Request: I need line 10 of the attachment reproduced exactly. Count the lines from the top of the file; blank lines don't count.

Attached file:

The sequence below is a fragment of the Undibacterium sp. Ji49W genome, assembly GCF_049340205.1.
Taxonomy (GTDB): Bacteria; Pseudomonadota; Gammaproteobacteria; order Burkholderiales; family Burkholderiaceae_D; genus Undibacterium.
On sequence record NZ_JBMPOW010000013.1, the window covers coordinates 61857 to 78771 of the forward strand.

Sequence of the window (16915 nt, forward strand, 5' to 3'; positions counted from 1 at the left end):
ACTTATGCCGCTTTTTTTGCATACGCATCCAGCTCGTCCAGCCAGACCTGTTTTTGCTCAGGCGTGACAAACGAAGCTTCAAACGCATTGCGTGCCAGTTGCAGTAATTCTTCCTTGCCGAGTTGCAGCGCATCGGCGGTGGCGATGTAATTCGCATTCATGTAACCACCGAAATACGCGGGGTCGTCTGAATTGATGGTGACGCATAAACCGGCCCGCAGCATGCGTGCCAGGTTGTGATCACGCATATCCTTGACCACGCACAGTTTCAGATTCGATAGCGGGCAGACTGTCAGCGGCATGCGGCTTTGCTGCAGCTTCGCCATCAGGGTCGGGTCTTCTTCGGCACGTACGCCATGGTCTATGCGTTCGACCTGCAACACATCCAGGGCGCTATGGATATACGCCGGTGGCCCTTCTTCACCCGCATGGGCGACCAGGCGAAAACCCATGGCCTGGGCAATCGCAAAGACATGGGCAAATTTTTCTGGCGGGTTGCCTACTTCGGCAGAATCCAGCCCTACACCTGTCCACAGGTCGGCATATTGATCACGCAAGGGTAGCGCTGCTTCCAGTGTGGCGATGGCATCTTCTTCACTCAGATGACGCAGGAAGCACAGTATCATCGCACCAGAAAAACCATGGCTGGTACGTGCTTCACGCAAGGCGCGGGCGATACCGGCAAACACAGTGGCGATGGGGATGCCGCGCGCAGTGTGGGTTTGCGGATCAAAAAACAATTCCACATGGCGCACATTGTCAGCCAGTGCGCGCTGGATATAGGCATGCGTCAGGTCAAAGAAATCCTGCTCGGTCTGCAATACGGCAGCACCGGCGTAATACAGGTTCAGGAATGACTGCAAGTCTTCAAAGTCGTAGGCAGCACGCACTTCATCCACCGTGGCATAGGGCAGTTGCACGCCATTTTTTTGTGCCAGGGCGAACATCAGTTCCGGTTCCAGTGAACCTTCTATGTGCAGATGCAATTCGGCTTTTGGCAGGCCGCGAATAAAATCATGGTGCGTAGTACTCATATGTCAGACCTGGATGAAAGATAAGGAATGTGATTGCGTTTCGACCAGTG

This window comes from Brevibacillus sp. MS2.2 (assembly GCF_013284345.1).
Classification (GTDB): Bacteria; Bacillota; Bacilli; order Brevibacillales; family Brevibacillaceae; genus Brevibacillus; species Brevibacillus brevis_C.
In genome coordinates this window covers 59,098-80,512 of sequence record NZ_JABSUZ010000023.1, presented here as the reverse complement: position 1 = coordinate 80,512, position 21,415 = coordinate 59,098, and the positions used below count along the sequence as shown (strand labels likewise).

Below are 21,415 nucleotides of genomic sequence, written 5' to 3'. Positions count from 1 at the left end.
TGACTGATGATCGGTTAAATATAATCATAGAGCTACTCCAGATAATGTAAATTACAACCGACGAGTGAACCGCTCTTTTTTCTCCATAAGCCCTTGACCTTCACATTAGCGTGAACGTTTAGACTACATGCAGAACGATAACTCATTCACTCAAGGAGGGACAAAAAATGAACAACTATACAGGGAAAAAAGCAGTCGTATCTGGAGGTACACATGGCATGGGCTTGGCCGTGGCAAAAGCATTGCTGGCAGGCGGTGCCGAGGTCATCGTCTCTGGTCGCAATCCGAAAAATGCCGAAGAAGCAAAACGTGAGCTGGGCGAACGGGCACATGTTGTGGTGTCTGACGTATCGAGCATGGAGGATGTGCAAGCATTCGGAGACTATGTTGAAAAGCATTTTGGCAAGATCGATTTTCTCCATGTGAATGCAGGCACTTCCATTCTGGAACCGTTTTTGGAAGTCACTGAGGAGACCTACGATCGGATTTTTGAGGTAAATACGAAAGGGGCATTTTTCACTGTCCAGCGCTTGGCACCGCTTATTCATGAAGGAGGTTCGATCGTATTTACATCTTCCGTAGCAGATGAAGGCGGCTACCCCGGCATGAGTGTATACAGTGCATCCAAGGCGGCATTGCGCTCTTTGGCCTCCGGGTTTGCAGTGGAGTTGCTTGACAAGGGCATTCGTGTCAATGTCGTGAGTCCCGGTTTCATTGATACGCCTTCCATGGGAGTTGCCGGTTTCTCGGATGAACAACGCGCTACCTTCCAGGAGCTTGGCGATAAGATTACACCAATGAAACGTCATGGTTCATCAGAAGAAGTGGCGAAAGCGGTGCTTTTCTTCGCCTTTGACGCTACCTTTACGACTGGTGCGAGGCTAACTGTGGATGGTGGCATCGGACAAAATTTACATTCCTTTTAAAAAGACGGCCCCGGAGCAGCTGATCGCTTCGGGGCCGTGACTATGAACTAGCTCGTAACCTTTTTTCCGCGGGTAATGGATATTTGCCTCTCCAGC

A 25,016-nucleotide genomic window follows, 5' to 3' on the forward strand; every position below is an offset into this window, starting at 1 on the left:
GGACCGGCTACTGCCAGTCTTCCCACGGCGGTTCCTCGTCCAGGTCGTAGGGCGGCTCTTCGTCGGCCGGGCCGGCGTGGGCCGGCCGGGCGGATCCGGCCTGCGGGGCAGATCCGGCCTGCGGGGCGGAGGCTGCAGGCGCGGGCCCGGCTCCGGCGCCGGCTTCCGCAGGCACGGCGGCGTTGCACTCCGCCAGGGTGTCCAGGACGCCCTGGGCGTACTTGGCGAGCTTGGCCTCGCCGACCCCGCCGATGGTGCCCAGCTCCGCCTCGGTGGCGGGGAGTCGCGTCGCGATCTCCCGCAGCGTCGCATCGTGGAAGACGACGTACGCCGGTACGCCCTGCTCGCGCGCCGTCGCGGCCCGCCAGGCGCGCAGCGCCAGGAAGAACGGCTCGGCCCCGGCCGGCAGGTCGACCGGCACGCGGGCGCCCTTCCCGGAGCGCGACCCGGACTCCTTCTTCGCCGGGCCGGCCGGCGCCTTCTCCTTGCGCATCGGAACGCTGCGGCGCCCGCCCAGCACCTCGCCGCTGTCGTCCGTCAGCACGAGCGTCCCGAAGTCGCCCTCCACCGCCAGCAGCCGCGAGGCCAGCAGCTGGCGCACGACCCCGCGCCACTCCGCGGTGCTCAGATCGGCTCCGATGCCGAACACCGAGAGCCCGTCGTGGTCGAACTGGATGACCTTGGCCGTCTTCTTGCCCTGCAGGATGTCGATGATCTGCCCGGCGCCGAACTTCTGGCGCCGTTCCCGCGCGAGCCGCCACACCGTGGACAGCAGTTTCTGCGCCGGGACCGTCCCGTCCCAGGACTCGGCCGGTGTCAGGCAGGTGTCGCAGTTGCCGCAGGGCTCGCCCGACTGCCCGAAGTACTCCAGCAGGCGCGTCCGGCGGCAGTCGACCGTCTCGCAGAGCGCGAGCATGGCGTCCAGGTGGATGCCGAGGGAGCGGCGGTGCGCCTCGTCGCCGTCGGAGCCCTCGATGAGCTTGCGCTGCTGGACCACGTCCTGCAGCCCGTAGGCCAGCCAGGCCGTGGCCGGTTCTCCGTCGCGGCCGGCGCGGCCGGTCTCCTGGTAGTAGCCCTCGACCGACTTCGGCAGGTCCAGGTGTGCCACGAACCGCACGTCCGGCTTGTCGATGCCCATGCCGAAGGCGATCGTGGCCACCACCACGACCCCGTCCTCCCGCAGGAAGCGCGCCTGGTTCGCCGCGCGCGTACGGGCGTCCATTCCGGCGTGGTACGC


TGACTGATGATCGGTTAAATATAATCATAGAGCTACTCCAGATAATGTAAATTACAACCGACGAGTGAACCGCTCTTTTTTCTCCATAAGCCCTTGACCTTCACATTAGCGTGAACGTTTAGACTACATGCAGAACGATAACTCATTCACTCAAGGAGGGACAAAAAATGAACAACTATACAGGGAAAAAAGCAGTCGTATCTGGAGGTACACATGGCATGGGCTTGGCCGTGGCAAAAGCATTGCTGGCAGGCGGTGCCGAGGTCATCGTCTCTGGTCGCAATCCGAAAAATGCCGAAGAAGCAAAACGTGAGCTGGGCGAACGGGCACATGTTGTGGTGTCTGACGTATCGAGCATGGAGGATGTGCAAGCATTCGGAGACTATGTTGAAAAGCATTTTGGCAAGATCGATTTTCTCCATGTGAATGCAGGCACTTCCATTCTGGAACCGTTTTTGGAAGTCACTGAGGAGACCTACGATCGGATTTTTGAGGTAAATACGAAAGGGGCATTTTTCACTGTCCAGCGCTTGGCACCGCTTATTCATGAAGGAGGTTCGATCGTATTTACATCTTCCGTAGCAGATGAAGGCGGCTACCCCGGCATGAGTGTATACAGTGCATCCAAGGCGGCATTGCGCTCTTTGGCCTCCGGGTTTGCAGTGGAGTTGCTTGACAAGGGCATTCGTGTCAATGTCGTGAGTCCCGGTTTCATTGATACGCCTTCCATGGGAGTTGCCGGTTTCTCGGATGAACAACGCGCTACCTTCCAGGAGCTTGGCGATAAGATTACACCAATGAAACGTCATGGTTCATCAGAAGAAGTGGCGAAAGCGGTGCTTTTCTTCGCCTTTGACGCTACCTTTACGACTGGTGCGAGGCTAACTGTGGATGGTGGCATCGGACAAAATTTACATTCCTTTTAAAAAGACGGCCCCGGAGCAGCTGATCGCTTCGGGGCCGTGACTATGAACTAGCTCGTAACCTTTTTTCCGCGGGTAATGGATATTTGCCTCTCCAGC